Australian news, and some related international items

France’s “flagship”nuclear project Falamanville – more costs, more delay

EDF adds further €1.5bn to Flamanville nuclear plant costs  French energy group also confirms latest delay to opening of long-awaited project.

David Keohane in Paris 9 Oct 19, French energy giant EDF announced increased costs to its long-troubled flagship nuclear project at Flamanville on Wednesday as it confirmed delays to the opening of the plant due to faulty weldings. The company said construction costs would rise by €1.5bn to €12.4bn and the loading of nuclear fuel would be delayed until the end of 2022, which had previously been scheduled for the end of 2019 with commercial activity starting in 2020. The group, which is 83.7 per cent owned by the French government, had flagged the delays at the plant in north-western France to the end of 2022 during its half-year results in July. Flamanville was originally expected to cost €3.3bn and start operations in 2012.

Analysts at Morningstar said that the increase in costs was in line with estimates but warned “the worst-case scenario has not gone away totally” — alternative more expensive plans — since EDF had to get approval for its repair proposals by the end of 2020. This involves the use of remotely operated robots. Flamanville is considered a litmus test for the next-generation European Pressurised Reactor technology. One EPR is already up and running in China, but Flamanville remains the bigger test for EDF because it is 100 per cent owned by the company and the French regulators are known to be exacting. There are two other EPR projects being built in Europe: The Olkiluoto project in Finland, which is more than a decade late, and the UK’s Hinkley Point, which EDF warned in September would cost an extra £2.9bn to complete.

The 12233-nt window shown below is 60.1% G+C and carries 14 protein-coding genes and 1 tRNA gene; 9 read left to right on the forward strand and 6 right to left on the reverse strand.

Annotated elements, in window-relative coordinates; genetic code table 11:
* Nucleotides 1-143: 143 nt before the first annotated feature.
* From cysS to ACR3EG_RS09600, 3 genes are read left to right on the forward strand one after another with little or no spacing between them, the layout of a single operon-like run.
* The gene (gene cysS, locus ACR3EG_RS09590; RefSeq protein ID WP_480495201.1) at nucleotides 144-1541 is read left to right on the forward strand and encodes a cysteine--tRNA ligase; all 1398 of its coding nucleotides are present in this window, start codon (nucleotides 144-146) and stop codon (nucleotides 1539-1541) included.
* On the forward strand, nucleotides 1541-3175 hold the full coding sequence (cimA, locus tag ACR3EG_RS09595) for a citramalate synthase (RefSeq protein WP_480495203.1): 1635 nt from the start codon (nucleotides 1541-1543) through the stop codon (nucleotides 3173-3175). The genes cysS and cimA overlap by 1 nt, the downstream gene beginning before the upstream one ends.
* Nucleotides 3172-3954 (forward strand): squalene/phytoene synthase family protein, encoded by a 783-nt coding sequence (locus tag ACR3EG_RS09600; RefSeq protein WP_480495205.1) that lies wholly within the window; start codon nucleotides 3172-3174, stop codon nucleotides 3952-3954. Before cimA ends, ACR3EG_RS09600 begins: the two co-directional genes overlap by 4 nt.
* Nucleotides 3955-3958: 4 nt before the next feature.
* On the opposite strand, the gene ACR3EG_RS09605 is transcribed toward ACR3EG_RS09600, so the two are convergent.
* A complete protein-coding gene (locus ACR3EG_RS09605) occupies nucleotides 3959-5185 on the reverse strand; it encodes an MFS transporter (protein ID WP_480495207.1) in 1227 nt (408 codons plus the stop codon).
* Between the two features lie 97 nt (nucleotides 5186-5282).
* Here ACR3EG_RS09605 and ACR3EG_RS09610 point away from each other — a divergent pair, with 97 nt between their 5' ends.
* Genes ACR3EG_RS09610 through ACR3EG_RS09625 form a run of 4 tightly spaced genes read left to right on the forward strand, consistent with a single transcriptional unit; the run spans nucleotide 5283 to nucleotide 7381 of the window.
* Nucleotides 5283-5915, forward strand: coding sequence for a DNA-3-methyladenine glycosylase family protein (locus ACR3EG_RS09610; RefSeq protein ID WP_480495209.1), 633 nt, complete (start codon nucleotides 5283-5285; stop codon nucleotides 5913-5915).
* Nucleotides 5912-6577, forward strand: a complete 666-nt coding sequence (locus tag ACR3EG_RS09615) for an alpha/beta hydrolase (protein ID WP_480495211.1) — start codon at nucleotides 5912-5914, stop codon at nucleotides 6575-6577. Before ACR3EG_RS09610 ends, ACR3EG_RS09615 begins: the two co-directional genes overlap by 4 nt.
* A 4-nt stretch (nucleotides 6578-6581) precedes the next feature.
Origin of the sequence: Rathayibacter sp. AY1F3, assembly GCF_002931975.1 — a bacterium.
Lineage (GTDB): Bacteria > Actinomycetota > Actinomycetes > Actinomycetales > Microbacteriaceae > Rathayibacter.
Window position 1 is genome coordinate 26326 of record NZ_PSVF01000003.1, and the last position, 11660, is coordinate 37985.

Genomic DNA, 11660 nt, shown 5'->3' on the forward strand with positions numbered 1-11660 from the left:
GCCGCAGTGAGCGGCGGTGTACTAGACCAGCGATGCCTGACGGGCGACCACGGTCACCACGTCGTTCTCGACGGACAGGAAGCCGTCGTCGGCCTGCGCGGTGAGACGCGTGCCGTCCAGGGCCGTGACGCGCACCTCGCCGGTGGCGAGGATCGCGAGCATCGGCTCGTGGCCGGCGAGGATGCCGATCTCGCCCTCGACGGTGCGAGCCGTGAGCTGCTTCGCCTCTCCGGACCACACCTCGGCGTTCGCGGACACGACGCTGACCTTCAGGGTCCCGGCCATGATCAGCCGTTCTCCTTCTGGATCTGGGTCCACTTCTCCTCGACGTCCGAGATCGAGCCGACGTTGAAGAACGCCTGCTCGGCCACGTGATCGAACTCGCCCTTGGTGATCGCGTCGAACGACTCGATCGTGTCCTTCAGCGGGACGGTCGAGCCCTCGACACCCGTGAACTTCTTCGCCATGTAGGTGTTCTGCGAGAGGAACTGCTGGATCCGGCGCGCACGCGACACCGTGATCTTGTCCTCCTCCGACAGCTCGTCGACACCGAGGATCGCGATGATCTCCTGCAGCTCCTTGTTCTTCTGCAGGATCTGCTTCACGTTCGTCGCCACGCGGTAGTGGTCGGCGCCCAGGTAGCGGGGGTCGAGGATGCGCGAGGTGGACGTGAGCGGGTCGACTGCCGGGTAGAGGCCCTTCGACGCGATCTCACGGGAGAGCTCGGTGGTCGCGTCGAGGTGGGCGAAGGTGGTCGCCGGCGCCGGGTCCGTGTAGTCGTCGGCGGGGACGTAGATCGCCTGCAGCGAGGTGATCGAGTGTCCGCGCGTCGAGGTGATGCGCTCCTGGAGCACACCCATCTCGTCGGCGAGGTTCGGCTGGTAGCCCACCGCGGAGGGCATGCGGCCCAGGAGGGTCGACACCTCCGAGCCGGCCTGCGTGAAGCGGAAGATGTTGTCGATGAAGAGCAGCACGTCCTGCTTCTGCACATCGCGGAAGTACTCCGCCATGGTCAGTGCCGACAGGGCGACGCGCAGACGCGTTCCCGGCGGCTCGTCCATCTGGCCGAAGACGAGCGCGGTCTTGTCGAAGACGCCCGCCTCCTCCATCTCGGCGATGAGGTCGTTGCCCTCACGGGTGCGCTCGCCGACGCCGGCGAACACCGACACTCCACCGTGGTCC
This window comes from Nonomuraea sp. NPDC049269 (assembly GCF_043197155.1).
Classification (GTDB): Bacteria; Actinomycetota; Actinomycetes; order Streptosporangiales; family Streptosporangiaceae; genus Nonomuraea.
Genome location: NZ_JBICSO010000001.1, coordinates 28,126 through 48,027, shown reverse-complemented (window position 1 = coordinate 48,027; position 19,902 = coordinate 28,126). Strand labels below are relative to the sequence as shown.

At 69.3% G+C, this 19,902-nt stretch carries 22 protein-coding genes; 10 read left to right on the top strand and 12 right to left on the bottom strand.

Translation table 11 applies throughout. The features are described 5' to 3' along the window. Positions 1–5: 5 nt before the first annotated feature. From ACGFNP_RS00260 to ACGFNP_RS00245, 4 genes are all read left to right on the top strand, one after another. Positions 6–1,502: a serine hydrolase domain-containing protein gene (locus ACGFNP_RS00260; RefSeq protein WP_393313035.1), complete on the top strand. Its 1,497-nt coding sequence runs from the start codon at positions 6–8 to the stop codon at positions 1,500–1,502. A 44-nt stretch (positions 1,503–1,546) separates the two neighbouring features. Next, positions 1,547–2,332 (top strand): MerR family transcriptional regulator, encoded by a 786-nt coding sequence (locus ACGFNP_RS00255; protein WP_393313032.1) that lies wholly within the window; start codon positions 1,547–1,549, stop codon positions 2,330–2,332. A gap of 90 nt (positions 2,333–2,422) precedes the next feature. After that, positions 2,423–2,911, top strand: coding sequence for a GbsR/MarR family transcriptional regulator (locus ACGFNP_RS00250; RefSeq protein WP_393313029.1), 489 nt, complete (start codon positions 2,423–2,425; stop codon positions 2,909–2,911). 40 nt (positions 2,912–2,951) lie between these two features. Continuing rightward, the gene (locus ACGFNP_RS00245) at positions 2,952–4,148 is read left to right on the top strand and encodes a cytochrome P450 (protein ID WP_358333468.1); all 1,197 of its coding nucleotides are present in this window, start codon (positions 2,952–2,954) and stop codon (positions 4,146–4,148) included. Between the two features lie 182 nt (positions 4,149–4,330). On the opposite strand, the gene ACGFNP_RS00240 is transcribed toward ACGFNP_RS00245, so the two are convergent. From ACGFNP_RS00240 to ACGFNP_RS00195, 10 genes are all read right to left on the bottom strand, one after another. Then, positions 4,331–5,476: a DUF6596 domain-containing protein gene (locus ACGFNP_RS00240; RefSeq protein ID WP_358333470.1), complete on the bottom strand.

The news comes as EDF pushed back the formal presentation to the government of an internal reorganisation plan, called Project Hercules, which had been due by the end of the year, at the request of French president Emmanuel Macron.  Project Hercules will create a government-owned mother company, EDF Bleu, containing the nuclear assets as well as hydroelectric assets. Bleu’s main subsidiary, EDF Vert, will house renewable energy, the networks and the services businesses and will be listed, with some 20 per cent to 40 per cent sold to raise funds.

The quid pro quo for the reorganisation, as seen by EDF, is a new regulated price for nuclear energy, assuming it can be agreed with Brussels. However, Project Hercules has been deferred due to delays in discussions with Europe. In an internal email to staff sent late last week, EDF chief executive Jean-Bernard Lévy said “a reorganisation without better regulation would not be enough to give EDF the financial means to play its role in the investments necessary for the success of [France’s] energy transition”.

October 10, 2019 - Posted by | General News

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